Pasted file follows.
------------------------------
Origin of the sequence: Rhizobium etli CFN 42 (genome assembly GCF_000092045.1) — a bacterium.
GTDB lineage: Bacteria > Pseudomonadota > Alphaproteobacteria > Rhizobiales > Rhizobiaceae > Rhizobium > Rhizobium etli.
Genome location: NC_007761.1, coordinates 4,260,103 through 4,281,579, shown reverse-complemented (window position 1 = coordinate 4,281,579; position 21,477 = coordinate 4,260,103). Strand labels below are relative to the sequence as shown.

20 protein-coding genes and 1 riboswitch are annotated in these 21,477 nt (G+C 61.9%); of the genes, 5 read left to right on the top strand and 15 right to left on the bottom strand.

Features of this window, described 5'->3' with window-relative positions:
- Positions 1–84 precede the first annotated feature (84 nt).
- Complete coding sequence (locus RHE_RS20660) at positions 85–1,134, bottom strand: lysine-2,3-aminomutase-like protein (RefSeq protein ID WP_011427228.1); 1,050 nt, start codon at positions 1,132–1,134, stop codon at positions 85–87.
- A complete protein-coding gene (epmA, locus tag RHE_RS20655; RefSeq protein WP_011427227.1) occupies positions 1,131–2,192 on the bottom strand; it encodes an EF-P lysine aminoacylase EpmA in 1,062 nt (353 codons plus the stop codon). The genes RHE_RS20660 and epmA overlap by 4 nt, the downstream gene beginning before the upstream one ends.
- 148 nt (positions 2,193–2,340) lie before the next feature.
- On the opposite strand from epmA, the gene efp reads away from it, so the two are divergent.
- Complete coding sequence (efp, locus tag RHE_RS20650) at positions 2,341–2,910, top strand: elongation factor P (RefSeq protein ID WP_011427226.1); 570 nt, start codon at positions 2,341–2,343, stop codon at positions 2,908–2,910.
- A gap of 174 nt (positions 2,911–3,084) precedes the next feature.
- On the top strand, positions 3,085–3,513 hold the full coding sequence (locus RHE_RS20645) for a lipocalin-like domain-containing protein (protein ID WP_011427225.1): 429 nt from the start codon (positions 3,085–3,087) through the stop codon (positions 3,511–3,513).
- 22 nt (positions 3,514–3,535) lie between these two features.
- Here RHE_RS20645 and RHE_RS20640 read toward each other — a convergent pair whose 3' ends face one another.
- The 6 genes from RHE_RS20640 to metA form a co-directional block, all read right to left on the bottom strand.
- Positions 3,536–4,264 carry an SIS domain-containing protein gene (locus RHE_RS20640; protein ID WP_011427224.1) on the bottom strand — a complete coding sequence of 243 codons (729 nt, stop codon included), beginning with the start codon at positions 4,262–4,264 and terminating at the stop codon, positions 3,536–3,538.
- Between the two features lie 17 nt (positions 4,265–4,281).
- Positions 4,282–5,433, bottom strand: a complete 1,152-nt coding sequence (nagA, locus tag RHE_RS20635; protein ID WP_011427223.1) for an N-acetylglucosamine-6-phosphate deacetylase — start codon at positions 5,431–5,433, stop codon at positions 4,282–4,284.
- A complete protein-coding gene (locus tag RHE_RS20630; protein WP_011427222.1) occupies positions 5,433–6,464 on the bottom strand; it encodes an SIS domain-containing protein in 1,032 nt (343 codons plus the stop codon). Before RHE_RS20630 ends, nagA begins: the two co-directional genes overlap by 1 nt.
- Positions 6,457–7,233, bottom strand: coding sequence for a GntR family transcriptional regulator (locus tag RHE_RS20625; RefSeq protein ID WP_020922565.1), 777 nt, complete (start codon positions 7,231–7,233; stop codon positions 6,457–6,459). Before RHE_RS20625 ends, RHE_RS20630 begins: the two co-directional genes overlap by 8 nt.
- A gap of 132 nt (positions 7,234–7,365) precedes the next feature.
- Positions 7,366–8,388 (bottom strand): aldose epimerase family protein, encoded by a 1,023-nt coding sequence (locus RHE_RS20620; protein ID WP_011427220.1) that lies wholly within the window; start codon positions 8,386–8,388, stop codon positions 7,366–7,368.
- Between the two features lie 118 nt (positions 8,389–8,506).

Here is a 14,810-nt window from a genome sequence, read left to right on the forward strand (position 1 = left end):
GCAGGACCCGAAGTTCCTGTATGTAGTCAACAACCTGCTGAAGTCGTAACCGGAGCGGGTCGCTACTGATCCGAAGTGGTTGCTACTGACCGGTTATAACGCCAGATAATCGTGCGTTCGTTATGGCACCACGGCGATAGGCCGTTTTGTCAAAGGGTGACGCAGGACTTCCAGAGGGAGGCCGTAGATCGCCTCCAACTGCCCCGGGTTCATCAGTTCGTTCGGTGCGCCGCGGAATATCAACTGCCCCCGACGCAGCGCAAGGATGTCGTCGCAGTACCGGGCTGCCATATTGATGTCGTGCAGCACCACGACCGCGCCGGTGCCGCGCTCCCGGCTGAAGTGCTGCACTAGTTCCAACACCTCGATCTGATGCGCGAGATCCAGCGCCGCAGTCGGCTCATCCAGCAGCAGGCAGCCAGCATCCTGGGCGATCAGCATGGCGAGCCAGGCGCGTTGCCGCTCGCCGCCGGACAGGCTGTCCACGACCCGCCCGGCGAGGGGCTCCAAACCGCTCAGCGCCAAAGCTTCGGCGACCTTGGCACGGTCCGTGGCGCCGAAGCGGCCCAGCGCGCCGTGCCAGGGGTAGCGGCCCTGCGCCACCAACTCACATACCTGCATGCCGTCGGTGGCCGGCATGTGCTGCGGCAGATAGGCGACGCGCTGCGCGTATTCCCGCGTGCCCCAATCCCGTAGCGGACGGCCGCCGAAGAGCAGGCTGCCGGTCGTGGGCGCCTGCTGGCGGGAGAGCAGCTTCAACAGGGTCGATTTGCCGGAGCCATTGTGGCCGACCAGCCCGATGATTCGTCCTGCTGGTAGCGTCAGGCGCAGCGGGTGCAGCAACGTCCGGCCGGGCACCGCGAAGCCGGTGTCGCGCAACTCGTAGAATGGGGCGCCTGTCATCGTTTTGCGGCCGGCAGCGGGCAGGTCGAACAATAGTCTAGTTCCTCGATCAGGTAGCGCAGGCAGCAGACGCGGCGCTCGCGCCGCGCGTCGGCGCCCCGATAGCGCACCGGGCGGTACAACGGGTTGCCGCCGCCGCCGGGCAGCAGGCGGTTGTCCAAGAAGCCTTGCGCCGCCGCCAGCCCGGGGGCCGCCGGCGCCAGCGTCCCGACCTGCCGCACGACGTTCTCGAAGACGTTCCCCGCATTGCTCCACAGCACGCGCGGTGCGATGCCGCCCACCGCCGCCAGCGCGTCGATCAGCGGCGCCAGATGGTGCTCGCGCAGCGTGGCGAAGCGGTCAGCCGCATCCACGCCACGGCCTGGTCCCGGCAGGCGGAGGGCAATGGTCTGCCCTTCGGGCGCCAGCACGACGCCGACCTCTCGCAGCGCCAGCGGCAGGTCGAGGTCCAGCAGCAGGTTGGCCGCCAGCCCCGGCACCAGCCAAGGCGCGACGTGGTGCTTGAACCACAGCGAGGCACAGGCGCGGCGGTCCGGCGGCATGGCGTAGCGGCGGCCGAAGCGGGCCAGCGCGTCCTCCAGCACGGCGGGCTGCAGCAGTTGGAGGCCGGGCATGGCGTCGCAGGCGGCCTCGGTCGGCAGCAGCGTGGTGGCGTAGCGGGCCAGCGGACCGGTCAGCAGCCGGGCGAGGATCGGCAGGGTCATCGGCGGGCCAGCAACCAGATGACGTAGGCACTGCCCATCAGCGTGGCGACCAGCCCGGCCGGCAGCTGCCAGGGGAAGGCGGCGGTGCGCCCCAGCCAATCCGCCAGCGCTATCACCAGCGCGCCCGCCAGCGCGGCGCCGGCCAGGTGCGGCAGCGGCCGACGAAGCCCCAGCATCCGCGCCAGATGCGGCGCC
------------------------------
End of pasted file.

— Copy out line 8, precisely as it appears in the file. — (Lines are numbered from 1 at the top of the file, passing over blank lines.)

- A complete protein-coding gene (epmA, locus tag RHE_RS20655; RefSeq protein WP_011427227.1) occupies positions 1,131–2,192 on the bottom strand; it encodes an EF-P lysine aminoacylase EpmA in 1,062 nt (353 codons plus the stop codon). The genes RHE_RS20660 and epmA overlap by 4 nt, the downstream gene beginning before the upstream one ends.